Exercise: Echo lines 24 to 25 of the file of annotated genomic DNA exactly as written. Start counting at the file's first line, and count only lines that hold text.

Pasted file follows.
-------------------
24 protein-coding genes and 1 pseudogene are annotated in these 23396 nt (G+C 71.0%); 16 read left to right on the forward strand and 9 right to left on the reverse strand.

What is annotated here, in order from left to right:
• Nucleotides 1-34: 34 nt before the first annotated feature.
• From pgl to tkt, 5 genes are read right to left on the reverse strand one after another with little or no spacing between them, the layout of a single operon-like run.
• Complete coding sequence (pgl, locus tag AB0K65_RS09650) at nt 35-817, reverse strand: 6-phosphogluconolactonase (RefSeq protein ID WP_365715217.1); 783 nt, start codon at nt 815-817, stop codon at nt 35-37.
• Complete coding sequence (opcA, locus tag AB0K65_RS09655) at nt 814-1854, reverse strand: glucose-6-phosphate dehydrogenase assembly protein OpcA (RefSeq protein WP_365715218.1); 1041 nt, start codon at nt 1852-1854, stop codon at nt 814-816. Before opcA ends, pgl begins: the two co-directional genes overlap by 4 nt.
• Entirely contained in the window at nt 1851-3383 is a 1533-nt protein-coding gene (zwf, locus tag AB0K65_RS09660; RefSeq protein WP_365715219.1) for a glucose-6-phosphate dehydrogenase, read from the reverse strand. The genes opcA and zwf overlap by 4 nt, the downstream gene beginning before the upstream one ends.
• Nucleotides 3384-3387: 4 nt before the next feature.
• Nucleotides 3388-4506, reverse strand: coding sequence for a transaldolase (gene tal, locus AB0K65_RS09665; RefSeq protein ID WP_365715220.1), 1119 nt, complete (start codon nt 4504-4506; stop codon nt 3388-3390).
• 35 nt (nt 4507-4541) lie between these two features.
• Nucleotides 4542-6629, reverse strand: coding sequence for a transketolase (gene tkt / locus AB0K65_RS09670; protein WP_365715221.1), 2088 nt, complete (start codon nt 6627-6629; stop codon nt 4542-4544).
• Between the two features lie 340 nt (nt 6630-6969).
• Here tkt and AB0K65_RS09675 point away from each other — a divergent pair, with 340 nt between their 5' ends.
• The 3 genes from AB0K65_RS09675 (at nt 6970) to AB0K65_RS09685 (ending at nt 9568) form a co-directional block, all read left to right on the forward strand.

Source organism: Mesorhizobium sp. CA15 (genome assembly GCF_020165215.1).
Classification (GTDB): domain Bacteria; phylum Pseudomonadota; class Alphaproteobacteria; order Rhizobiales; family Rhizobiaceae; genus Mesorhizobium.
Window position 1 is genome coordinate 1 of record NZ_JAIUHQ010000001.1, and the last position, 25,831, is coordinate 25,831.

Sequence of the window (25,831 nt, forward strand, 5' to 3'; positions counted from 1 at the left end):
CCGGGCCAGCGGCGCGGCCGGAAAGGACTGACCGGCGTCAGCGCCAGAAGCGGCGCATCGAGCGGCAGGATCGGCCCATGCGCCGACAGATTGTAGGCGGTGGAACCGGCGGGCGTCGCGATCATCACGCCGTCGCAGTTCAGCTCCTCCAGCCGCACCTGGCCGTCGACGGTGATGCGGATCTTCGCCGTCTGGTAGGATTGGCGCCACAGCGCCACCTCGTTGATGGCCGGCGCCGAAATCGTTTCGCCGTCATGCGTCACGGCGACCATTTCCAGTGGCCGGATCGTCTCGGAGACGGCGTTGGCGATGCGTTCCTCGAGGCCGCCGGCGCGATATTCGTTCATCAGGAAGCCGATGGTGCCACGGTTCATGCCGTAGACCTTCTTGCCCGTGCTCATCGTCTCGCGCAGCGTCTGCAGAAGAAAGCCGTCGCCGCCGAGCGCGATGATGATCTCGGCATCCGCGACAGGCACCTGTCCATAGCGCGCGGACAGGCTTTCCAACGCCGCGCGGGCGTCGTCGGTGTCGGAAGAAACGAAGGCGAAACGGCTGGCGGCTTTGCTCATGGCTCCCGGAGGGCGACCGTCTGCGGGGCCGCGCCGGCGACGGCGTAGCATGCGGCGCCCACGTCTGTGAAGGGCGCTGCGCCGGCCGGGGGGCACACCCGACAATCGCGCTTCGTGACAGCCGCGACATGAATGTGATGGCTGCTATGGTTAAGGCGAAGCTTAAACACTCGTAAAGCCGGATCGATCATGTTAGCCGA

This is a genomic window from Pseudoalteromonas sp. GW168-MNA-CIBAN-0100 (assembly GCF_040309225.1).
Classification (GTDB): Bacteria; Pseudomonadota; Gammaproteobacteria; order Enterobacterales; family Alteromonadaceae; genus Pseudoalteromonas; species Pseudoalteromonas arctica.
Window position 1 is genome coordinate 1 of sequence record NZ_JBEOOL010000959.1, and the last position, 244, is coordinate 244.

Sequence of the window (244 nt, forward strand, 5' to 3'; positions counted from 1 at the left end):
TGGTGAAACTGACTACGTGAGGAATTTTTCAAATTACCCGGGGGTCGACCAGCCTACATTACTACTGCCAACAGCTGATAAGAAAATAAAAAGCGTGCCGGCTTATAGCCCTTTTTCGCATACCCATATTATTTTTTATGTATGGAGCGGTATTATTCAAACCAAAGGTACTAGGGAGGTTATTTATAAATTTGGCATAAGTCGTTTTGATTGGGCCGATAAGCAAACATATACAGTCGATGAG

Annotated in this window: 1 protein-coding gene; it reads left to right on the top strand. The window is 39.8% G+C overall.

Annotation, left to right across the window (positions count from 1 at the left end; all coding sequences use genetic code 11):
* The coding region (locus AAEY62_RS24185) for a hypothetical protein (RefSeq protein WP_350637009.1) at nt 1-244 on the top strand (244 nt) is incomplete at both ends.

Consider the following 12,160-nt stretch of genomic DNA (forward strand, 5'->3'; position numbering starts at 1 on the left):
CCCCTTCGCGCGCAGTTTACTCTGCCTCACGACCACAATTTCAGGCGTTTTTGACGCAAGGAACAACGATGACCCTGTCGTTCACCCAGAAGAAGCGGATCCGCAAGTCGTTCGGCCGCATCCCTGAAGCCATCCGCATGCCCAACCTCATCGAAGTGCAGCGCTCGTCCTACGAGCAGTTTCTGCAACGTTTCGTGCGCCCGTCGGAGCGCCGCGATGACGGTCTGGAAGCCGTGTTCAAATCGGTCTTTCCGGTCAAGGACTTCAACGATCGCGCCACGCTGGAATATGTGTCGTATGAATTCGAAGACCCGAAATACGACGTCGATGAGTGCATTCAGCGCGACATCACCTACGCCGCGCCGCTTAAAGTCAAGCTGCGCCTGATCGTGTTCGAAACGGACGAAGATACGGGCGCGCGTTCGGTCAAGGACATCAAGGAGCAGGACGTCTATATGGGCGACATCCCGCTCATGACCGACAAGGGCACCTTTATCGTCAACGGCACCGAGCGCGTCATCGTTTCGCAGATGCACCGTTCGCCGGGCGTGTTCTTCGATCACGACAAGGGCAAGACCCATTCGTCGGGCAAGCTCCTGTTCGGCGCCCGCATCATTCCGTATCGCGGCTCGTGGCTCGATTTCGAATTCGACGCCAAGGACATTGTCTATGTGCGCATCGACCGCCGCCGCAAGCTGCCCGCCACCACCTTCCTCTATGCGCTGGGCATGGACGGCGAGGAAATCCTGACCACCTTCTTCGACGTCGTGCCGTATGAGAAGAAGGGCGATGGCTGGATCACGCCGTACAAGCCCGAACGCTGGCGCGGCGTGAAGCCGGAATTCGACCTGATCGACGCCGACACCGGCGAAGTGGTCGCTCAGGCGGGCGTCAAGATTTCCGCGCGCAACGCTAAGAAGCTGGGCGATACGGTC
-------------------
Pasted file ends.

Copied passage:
TGGTGAAACTGACTACGTGAGGAATTTTTCAAATTACCCGGGGGTCGACCAGCCTACATTACTACTGCCAACAGCTGATAAGAAAATAAAAAGCGTGCCGGCTTATAGCCCTTTTTCGCATACCCATATTATTTTTTATGTATGGAGCGGTATTATTCAAACCAAAGGTACTAGGGAGGTTATTTATAAATTTGGCATAAGTCGTTTTGATTGGGCCGATAAGCAAACATATACAGTCGATGAG

Annotated in this window: 1 protein-coding gene; it reads left to right on the top strand. The window is 39.8% G+C overall.